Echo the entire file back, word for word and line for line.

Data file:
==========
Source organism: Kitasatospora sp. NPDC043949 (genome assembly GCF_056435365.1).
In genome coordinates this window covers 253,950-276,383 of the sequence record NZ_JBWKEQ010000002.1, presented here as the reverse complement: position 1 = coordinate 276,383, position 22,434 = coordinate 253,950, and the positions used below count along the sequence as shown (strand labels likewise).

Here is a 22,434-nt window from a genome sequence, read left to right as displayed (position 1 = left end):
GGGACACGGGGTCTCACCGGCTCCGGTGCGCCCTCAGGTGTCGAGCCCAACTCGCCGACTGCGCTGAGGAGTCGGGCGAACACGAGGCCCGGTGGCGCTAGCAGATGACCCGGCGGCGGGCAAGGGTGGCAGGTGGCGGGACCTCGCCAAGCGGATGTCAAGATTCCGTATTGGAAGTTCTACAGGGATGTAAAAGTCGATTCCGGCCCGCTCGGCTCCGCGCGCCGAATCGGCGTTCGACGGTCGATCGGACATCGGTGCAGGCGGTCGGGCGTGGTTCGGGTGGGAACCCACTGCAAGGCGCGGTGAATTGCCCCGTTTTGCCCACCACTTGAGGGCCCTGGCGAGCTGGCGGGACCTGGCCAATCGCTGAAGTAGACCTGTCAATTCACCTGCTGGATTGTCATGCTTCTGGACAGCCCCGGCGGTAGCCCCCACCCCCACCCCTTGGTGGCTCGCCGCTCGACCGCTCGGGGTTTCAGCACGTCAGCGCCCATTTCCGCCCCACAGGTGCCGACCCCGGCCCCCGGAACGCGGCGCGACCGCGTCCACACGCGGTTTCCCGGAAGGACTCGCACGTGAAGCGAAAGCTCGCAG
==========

Source organism: Kitasatospora sp. NPDC043949 (genome assembly GCF_056435365.1).
In genome coordinates this window covers 253,950-276,383 of the sequence record NZ_JBWKEQ010000002.1, presented here as the reverse complement: position 1 = coordinate 276,383, position 22,434 = coordinate 253,950, and the positions used below count along the sequence as shown (strand labels likewise).

Here is a 22,434-nt window from a genome sequence, read left to right as displayed (position 1 = left end):
GGGACACGGGGTCTCACCGGCTCCGGTGCGCCCTCAGGTGTCGAGCCCAACTCGCCGACTGCGCTGAGGAGTCGGGCGAACACGAGGCCCGGTGGCGCTAGCAGATGACCCGGCGGCGGGCAAGGGTGGCAGGTGGCGGGACCTCGCCAAGCGGATGTCAAGATTCCGTATTGGAAGTTCTACAGGGATGTAAAAGTCGATTCCGGCCCGCTCGGCTCCGCGCGCCGAATCGGCGTTCGACGGTCGATCGGACATCGGTGCAGGCGGTCGGGCGTGGTTCGGGTGGGAACCCACTGCAAGGCGCGGTGAATTGCCCCGTTTTGCCCACCACTTGAGGGCCCTGGCGAGCTGGCGGGACCTGGCCAATCGCTGAAGTAGACCTGTCAATTCACCTGCTGGATTGTCATGCTTCTGGACAGCCCCGGCGGTAGCCCCCACCCCCACCCCTTGGTGGCTCGCCGCTCGACCGCTCGGGGTTTCAGCACGTCAGCGCCCATTTCCGCCCCACAGGTGCCGACCCCGGCCCCCGGAACGCGGCGCGACCGCGTCCACACGCGGTTTCCCGGAAGGACTCGCACGTGAAGCGAAAGCTCGCAG